Guest post by Liselotte Odgaard
China is pursuing an alternative to Western political order based on absolutist state sovereignty and a non-military and non-political approach to global governance and development. As international norms become more regional and fractured, European states may end up choosing between two competing visions as individuals, not a cohesive European unit.
The world order of the 21st century can be described as an order of coexistence. Coexistence entails co-management of global security by great powers with different programs for world order. The conflicting demands of great powers are accommodated through policy coordination to preserve peace and stability. This type of order neither presupposes extensive cooperation nor precludes conflict. Rather, it means that conflicts can be resolved without requiring extensive integration between states or agreement on universal principles of international conduct based on the same set of values. Cooperation is limited to situations where conflicting great power interests necessitate conflict management to avoid the use of force.
This order of coexistence is driven by China’s pursuit of global political great power status. China has the status of a would-be great power that falls short of possessing the capabilities necessary for full-blown great power status. China has all the problems of a development state such as corruption, insufficient health care, pollution, extensive poverty, contaminated food, malfunctioning infrastructure, etc. In addition, China has no alliance system, and so China’s ability to use military capabilities offshore is limited, even if military modernization is progressing fast. China pursues an order of coexistence in the sense that it aspires to define the rules of the game of international politics. In this way, Beijing is able to determine the foreign policy choices that are open to other international actors without spending inordinate economic and military resources. China’s pursuit of coexistence allows China to become a maker rather than a taker of international order. It also helps China to focus on its social and economic development.
China’s program for world order involves four types of practices:
- Promoting the non-use of force in global security management.
- Pursuing social and economic development by assisting governments who effectively control territory without political demands.
- Supporting the role in conflict management of regional and functional organizations recognized by the UN system.
- Defending the fundamental status of absolute sovereignty in international law.
China’s version of world order receives support in many developing states looking for alternatives to the liberal integrationist aspirations of the West. This support justifies China’s status as a global political-diplomatic great power.
Where does China’s attempt to revise the existing world order leave Europe? To a large extent, this depends on Washington’s response. In particular, continued US willingness to pursue an increased role for civil and political rights in global security management determines if the West remains a coherent grouping with a common value-based, integration-oriented program for world order. The 2011 Libya intervention may provide clues to the future. On the one hand, despite the difficulties of contributing to civil and political rights regimes in Iraq and Afghanistan, the West continues to pursue humanitarian intervention. On the other hand, European leadership in the military intervention in Libya implies that the West supports calls for regionalization of global security management that has formed part of China’s program for world order for some time. Moreover, Germany’s agreement with China’s abstention on UNSC Resolution 1973 due to unwillingness to authorize the use of force in Libya indicates that the dividing lines between those countries supporting an integrationist order and those supporting a coexistence-style order are becoming more and more blurred.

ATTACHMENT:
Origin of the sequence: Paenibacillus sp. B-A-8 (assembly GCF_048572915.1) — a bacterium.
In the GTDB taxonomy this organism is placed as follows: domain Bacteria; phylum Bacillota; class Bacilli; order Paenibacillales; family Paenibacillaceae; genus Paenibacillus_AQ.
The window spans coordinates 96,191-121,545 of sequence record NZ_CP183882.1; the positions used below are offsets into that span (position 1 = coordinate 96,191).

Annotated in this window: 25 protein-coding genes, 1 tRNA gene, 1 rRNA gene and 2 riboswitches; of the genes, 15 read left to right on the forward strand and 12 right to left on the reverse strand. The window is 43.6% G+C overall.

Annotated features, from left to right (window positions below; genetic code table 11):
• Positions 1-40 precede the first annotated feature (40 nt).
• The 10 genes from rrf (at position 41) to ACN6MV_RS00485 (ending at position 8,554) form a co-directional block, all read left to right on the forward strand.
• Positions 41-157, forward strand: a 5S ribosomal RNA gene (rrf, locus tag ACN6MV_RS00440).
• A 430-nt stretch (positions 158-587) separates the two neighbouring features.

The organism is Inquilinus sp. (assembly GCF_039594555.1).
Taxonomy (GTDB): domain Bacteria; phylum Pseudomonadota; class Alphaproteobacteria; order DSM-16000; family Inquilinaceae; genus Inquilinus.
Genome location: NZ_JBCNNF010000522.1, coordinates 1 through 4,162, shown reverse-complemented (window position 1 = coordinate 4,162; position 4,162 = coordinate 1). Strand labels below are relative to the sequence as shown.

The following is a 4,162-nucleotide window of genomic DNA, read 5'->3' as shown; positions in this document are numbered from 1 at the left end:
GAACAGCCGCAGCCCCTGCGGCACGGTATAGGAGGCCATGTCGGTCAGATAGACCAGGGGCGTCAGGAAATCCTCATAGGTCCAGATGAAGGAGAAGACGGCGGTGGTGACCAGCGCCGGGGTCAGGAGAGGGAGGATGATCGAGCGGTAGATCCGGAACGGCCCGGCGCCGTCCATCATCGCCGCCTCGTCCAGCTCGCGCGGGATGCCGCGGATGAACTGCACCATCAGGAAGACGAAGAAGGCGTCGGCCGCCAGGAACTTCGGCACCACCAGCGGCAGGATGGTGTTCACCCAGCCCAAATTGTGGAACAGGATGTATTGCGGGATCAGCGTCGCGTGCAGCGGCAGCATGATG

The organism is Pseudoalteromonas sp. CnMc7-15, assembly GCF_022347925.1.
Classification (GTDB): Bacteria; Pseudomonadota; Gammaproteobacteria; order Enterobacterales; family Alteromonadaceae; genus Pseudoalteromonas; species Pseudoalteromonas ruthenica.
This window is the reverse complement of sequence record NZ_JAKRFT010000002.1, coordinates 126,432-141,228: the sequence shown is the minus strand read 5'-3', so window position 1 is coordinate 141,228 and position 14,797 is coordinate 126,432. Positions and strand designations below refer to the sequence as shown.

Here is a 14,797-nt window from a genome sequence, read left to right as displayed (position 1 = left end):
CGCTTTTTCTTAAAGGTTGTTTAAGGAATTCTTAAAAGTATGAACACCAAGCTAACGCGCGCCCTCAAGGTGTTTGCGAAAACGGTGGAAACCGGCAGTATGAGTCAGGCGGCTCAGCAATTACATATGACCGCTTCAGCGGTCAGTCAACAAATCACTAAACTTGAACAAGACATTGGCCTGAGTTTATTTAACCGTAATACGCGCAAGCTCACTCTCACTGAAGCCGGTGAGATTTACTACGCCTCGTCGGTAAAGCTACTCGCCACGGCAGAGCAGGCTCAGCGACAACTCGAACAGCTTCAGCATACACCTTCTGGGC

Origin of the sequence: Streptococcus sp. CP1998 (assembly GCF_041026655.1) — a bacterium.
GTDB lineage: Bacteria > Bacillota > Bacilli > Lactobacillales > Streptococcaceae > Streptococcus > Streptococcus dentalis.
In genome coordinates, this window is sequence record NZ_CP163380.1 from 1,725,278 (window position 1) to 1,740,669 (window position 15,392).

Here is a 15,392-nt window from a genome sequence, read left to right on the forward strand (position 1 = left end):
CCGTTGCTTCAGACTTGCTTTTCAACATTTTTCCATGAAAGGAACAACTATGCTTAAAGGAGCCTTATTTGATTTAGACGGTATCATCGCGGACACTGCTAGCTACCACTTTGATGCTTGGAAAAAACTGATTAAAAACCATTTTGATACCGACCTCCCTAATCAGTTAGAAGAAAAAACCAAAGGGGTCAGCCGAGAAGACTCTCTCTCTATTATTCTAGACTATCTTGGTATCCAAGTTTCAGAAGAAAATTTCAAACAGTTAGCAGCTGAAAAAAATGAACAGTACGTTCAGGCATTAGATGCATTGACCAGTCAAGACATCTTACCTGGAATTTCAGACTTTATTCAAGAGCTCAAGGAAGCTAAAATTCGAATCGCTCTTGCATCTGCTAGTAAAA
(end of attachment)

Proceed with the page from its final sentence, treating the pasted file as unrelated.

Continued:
This development does not indicate a merger between the US- and Chinese-led programs for world order. Instead, it implies the necessity of increasing regionalization in the absence of one coherent set of principles that universally define right and wrong conduct. The problems of economic, political and military coherence that currently pervade Europe coupled with decreasing US engagement in security management in Europe’s neighborhood suggest that the incentives in Europe to redirect national interests towards either the US or China are stronger than incentives to consolidate European cooperation. The tendency towards regionalization may therefore result in the fragmentation of Europe as a coherent decision-making entity.
Liselotte Odgaard is an associate professor specializing in Asia-Pacific security and China studies at the Royal Danish Defence College and the author of China and Coexistence: Beijing’s National Security Strategy for the Twenty-First Century. This post was originally published by atlantic-community.org, an online foreign policy think tank connecting experts and the interested public for informed policy debates.
(The views expressed in this guest post belong to the author and in no way reflect the official opinion of the JHU Press.)